Strong and effective international financial institutions help underpin growth and sustainable development. We reaffirm our commitment to further strengthening the global financial safety net with a strong, quota-based, and adequately resourced IMF at its centre. We are committed to concluding the 15th General Review of Quotas including a new quota formula by the Spring Meetings and no later than the Annual Meetings of 2019. We call on the IMF and World Bank to work with borrowers and creditors to improve the recording, monitoring and transparent reporting of public and private debt obligations. We look forward to the IMF review of programme conditionality and the review of its debt limits policy.
We will continue to monitor cross border capital flows and deepen our understanding of the available tools, so we can harness their benefits while also managing the risks and enhancing resilience. We will continue to take steps to address debt vulnerabilities in low income countries by supporting capacity building in public debt and financial management, and strengthening domestic policy frameworks. We will work towards enhancing debt transparency and sustainability, and improving sustainable financing practices by borrowers and creditors, both official and private, including infrastructure financing. We support ongoing work by the IMF, WBG and Paris Club on LICs debt and the continued efforts of the Paris Club towards the broader inclusion of emerging creditors. We welcome the final report of the G20 Eminent Persons Group on Global Financial Governance.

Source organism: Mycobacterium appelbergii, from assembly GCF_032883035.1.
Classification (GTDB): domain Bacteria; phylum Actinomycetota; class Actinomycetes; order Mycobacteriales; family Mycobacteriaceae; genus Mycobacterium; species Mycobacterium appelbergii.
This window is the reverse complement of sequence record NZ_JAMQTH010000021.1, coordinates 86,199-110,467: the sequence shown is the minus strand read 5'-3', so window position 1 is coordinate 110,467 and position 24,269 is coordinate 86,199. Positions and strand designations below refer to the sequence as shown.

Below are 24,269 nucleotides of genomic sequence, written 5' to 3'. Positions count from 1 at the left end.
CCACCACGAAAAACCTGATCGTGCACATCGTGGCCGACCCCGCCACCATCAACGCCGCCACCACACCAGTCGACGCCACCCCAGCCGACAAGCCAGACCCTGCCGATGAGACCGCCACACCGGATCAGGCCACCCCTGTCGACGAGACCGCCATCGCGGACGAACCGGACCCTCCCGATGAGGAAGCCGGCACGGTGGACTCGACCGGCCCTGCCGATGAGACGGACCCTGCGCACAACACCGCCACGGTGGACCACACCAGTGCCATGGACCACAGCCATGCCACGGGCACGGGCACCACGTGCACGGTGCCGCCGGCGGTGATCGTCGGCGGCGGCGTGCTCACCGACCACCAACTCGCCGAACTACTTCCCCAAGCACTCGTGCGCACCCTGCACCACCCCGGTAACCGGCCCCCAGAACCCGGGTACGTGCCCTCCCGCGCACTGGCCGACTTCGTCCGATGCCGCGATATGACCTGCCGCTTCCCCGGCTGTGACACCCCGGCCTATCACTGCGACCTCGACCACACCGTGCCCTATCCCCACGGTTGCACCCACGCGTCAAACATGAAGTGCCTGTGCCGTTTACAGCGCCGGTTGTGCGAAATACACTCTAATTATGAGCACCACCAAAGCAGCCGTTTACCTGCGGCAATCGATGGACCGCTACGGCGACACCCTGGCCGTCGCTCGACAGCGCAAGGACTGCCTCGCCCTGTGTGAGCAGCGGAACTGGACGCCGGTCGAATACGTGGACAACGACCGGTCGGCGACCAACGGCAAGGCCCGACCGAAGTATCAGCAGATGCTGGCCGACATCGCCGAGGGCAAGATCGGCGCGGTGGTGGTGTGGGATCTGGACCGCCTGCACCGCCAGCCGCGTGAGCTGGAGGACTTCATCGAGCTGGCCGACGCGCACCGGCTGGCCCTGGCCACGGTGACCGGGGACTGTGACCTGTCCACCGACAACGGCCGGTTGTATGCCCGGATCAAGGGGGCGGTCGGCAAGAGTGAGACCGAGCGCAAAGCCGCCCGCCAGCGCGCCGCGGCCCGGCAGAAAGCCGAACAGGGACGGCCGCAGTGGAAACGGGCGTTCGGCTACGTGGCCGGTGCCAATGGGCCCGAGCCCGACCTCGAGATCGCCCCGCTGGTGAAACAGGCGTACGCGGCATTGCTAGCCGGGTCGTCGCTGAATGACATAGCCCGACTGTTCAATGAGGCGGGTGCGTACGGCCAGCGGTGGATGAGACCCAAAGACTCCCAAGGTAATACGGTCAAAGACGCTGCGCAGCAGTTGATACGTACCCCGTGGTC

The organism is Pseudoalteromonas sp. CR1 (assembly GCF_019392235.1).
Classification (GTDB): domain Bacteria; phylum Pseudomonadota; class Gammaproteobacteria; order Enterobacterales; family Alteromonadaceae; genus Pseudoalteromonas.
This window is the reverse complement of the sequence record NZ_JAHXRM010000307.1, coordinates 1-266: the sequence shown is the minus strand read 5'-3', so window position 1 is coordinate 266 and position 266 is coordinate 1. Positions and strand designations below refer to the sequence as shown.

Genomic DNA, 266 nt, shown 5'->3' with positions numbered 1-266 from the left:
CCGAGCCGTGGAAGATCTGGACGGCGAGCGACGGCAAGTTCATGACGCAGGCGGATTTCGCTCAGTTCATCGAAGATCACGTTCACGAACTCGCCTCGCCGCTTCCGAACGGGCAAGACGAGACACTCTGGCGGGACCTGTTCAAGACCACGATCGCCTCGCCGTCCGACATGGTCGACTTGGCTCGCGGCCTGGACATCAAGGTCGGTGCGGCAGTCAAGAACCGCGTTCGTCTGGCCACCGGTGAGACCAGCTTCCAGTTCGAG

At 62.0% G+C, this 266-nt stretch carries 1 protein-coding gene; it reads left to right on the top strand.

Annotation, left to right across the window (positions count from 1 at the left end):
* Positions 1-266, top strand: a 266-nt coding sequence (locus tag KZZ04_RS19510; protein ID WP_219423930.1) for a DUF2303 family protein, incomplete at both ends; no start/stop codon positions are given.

An open and resilient financial system, grounded in agreed international standards, is crucial to support sustainable growth. We remain committed to the full, timely and consistent implementation and finalization of the agreed financial reform agenda, and the evaluation of its effects. We will continue to monitor and, if necessary, tackle emerging risks and vulnerabilities in the financial system; and, through continued regulatory and supervisory cooperation, address fragmentation. We look forward to continued progress on achieving resilient non-bank financial intermediation. We will step up efforts to ensure that the potential benefits of technology in the financial sector can be realized while risks are mitigated. We will regulate crypto-assets for anti-money laundering and countering the financing of terrorism in line with FATF standards and we will consider other responses as needed. We thank Mr. Mark Carney for his service as FSB Chair and we welcome the appointment of Mr. Randal K Quarles, as Chair of the FSB and of Mr. Klaas Knot, as Vice Chair.